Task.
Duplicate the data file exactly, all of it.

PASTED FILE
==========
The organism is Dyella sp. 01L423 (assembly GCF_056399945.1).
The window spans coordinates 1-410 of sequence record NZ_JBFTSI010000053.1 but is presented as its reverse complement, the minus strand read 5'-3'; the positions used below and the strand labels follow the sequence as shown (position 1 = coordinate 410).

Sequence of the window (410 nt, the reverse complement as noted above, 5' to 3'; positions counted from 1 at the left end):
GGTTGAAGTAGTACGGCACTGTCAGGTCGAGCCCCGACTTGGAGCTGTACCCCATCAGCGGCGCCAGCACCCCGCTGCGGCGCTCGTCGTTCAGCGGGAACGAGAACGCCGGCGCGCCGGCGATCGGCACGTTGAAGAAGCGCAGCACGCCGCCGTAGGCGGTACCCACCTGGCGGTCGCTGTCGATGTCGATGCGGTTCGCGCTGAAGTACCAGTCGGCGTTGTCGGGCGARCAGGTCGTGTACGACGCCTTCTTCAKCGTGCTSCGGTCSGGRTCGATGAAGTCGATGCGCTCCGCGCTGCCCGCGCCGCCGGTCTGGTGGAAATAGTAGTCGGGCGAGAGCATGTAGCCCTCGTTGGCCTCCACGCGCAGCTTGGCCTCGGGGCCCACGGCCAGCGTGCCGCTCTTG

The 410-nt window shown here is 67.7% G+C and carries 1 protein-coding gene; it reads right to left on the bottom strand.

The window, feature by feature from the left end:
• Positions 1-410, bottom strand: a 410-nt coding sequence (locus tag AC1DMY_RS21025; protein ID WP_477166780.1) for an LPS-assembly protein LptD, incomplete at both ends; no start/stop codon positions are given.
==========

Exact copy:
The organism is Dyella sp. 01L423 (assembly GCF_056399945.1).
The window spans coordinates 1-410 of sequence record NZ_JBFTSI010000053.1 but is presented as its reverse complement, the minus strand read 5'-3'; the positions used below and the strand labels follow the sequence as shown (position 1 = coordinate 410).

Sequence of the window (410 nt, the reverse complement as noted above, 5' to 3'; positions counted from 1 at the left end):
GGTTGAAGTAGTACGGCACTGTCAGGTCGAGCCCCGACTTGGAGCTGTACCCCATCAGCGGCGCCAGCACCCCGCTGCGGCGCTCGTCGTTCAGCGGGAACGAGAACGCCGGCGCGCCGGCGATCGGCACGTTGAAGAAGCGCAGCACGCCGCCGTAGGCGGTACCCACCTGGCGGTCGCTGTCGATGTCGATGCGGTTCGCGCTGAAGTACCAGTCGGCGTTGTCGGGCGARCAGGTCGTGTACGACGCCTTCTTCAKCGTGCTSCGGTCSGGRTCGATGAAGTCGATGCGCTCCGCGCTGCCCGCGCCGCCGGTCTGGTGGAAATAGTAGTCGGGCGAGAGCATGTAGCCCTCGTTGGCCTCCACGCGCAGCTTGGCCTCGGGGCCCACGGCCAGCGTGCCGCTCTTG

The 410-nt window shown here is 67.7% G+C and carries 1 protein-coding gene; it reads right to left on the bottom strand.

The window, feature by feature from the left end:
• Positions 1-410, bottom strand: a 410-nt coding sequence (locus tag AC1DMY_RS21025; protein ID WP_477166780.1) for an LPS-assembly protein LptD, incomplete at both ends; no start/stop codon positions are given.